8 Effects of a Dry Indoor Climate

8 Effects of a Dry Indoor Climate

When it’s cold outdoors, we love the cozy warmth of our homes. It can be below freezing outside, but we’re enjoying indoor temperatures 30 to 50 degrees warmer. It’s nice to have that comfort and protection from harsh winter temperatures. Unfortunately, for many homes, there is a tradeoff. As we warm the air, moisture is removed, and humidity is reduced. This creates several negative effects.

-1- You Can Zap Your Electronics

One of the effects of dry indoor air is increased static electricity. You’ll notice it most when you walk around and get a mild spark and shock when you touch something metal. If you’re getting these little shocks, your electronics are as well. From smartphones to computers and storage devices like thumb drives, you could damage electronics with static electricity.

-2- Dry Air Can Make You Sick

Technically, the dry air doesn’t make you sick. It does dry out the interior of your nose and mouth. Removing that natural moisture reduces your body’s ability to trap invading germs and viruses. You may have noticed that you’re more susceptible to colds, the flu, and other illnesses during the winter. The germs and viruses are probably there all year, but you are more susceptible when winter heating dries out your nose and mouth.

-3- Utility Bills Could Rise as Window Frames Dry Out

Wood window frames like some moisture. As they dry out, they can shrink and even deform a bit. This creates space between the window and the frame. These cracks in most or all the window frames around the home can add up to a rather large accumulated leakage of heat into and out of the home depending on the season. You will see an increase in your heating and cooling bills.

-4- Dried Out Paper and Books

Throughout your home, you have paper products, books, and files. Some cardboard or paper composites, such as containers and record sleeves are subject to dry air damage. Low humidity over time dries out the paper, causing it to wrinkle or shrivel. Rehydrating it doesn’t reverse the damage completely.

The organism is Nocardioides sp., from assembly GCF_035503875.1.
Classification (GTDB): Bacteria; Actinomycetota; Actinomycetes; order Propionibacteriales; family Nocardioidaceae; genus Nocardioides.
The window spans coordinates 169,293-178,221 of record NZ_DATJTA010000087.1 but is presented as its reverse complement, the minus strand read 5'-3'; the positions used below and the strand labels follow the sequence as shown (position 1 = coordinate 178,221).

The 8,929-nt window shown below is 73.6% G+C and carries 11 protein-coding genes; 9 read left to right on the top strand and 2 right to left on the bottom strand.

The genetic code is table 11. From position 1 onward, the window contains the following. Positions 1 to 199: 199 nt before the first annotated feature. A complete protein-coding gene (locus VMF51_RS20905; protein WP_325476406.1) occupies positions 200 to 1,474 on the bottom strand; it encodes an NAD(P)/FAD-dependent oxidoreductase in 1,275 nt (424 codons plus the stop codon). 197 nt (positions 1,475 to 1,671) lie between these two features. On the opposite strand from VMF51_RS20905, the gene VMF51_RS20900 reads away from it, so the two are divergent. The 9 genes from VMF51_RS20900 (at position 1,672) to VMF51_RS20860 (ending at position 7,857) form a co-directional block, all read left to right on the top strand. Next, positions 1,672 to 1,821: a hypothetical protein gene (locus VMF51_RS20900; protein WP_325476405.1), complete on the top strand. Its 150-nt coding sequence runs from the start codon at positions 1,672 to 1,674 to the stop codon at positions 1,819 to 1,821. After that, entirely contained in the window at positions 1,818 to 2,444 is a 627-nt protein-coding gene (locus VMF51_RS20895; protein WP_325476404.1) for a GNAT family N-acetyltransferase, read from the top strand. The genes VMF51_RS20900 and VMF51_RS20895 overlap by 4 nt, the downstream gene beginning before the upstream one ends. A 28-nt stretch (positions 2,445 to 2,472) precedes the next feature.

-5- Damage to Wallpaper

That beautiful wallpaper in your home is subject to shrinkage, wrinkling, or cracking from overly dry air. This isn’t a small thing, as it can be quite visible, especially at the edges or transitions. When it becomes unsightly, you have a large rehab project to strip and replace it or paint.

-6- Fine Wine Degradation

If you buy wine and drink it soon after, this isn’t something to worry about. However, if you buy fine wine that you store, sometimes for years before you consume it, you need to think about the humidity where it is stored. Sometimes you get a good buy on wine and you buy a case. You will at a minimum usually store much of it for months. Air that’s too dry will eventually shrink the corks. This allows air to get past the cork and into the bottle. The wine will deteriorate, and your investment will be spoiled.

-7- Wood Floor Problems

If you have wood floors in your home, dry air can cause the wood planks or tiles to shrink. The cracks this creates can cause the wood to shift and creak when you walk on it. It’s not just that though. When a crack expands, especially in the floor, it’s subject to dirt infiltration. The dirt may or may not vacuum out before the wood expands again during higher humidity. Though not large, these stresses over time can be tough on your floors.

-8- Your Wood Furniture Likes Moist Air

Like wood floors and other items, wood furniture doesn’t like overly dry air. The wood contracts and can crack or deform over time. Your bookshelves may bend or warp. Dining tables can crack or start to wobble with leg deformation. Fine furniture shouldn’t have to deal with low humidity conditions.

You can work on minimizing these situations with spot humidification, humidifiers located in specific areas or rooms. Or, a whole house humidification solution tied into your heating system can work as well. Improve your health and that of your home with better humidity control.